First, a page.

Team effectiveness and resilience
Research shows us that overall team effectiveness and resilience is the result of a combination of a number of characteristics. A deficit in any one or a combination of these can reduce the effectiveness of a team and especially its resilience to ‘bounce back’ or deal with increased pressure.
1. Is there sufficient focus on performance?
- Are there clear goals & priorities?
- Is there sufficient attention on results?
- Are team members accountable and dependable?
2. Is the team able to adapt and respond to change?
3. Is there clarity around roles, responsibilities and decision making?
4. Are there good interpersonal relationships?
- Do people give feedback and engage productively in constructive conflict?
- Is there trust & psychological safety?
- Is there an absence of toxic behaviours?
There is a downloadable checklist that expands on these questions for further guidance and which can be used within teams to understand where to focus to strengthen effectiveness.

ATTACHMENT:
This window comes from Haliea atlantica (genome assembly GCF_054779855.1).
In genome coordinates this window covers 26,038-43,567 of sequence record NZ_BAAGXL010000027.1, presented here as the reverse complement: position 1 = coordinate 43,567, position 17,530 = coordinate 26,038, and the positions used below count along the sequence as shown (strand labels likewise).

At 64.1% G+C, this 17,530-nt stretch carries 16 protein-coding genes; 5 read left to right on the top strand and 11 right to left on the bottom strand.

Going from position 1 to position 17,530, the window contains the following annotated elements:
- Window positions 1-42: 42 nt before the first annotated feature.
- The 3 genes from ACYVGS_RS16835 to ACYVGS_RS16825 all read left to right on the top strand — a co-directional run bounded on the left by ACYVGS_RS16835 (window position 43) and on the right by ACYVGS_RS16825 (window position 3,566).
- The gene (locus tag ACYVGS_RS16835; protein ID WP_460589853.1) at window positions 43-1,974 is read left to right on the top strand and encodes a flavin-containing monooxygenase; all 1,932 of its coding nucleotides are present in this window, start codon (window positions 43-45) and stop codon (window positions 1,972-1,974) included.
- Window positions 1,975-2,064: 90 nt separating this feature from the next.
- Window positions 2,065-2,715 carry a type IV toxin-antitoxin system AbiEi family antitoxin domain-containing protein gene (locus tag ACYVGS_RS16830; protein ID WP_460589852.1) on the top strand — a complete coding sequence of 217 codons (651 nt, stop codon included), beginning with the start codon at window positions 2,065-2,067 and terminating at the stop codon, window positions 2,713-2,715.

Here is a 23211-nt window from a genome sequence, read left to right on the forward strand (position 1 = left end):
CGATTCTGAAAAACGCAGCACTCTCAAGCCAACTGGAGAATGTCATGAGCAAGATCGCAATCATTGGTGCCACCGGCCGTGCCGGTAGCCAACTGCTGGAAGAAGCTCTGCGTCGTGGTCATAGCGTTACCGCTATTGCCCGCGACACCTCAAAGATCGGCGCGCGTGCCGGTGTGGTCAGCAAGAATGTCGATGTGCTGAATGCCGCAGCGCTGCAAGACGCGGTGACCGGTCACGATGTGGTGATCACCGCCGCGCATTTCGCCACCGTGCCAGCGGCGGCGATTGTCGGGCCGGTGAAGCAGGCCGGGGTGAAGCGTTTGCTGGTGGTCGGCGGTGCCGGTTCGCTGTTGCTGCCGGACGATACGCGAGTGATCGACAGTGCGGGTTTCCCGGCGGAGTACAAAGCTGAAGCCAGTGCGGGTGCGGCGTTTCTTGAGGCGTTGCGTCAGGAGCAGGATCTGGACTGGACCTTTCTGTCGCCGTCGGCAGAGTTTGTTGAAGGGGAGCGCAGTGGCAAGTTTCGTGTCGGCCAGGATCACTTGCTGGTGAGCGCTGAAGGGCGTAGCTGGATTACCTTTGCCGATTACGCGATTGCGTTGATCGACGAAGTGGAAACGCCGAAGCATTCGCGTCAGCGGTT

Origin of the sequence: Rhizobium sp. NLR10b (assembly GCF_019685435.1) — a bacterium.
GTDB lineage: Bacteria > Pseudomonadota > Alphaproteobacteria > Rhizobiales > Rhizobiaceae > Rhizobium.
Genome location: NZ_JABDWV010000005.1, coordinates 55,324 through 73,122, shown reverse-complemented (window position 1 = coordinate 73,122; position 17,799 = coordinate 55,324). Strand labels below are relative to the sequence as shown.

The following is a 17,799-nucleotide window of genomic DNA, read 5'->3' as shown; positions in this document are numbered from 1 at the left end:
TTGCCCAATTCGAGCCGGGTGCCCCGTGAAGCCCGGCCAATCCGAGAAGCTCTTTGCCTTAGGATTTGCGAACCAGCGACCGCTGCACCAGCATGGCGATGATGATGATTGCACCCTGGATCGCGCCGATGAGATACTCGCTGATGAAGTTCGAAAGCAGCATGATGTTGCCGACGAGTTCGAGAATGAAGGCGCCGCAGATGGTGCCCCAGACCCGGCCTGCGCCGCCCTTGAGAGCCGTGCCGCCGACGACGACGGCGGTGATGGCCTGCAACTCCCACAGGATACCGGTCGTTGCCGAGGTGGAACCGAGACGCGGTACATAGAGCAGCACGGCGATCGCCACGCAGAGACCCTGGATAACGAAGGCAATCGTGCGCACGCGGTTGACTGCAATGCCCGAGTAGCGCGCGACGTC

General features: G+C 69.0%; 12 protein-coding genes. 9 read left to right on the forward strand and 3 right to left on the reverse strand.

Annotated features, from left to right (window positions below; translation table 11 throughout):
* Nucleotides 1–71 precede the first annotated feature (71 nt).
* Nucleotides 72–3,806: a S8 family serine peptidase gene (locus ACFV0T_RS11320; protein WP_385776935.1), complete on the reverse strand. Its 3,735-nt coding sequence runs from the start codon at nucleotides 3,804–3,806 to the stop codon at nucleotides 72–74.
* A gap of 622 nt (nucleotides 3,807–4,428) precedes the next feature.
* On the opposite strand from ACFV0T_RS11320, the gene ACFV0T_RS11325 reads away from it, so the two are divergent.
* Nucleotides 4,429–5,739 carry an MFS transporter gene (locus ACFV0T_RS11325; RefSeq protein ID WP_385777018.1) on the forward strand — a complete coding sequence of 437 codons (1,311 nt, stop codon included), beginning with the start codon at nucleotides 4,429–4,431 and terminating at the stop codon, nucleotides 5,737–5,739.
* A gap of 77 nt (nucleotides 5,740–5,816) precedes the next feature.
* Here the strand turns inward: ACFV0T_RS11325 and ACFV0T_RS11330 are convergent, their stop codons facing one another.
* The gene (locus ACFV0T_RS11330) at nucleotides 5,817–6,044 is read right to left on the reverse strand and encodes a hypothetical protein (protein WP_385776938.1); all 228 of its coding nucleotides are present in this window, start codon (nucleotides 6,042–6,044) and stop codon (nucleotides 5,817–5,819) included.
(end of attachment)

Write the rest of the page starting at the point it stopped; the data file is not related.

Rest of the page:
We also have the checklist in an online questionnaire format that allows anonymous feedback which can then be used to inform a session with the team. The OD team can facilitate the questionnaire itself and provide guidance and advice about how to approach using it with your team.
Also see the other sections on the main Organisational Development page which focus on specific elements such as teamwork and change.
Further learning and development resources relating to Team Effectiveness can be found in the Team effectiveness section of the Staff Learning Portal
It can be challenging when things aren’t going well within the team. Talking things through with a coach can be beneficial. Our employee assistance programme also includes a management consultancy service which can provide managers additional support and advice on a range of issues from performance to conflict resolution.
- Robertson Cooper Good day at work
- Project Aristotle (Google) Characteristics of an effective team
- Characteristics of an effective team (Salas, Sims and Klein, 2004)
- Progress Principle (Amabile and Kramer, 2011)
- The five dysfunctions of a team (Lencioni, 2002)
- Team effectiveness area in the Staff Learning Portal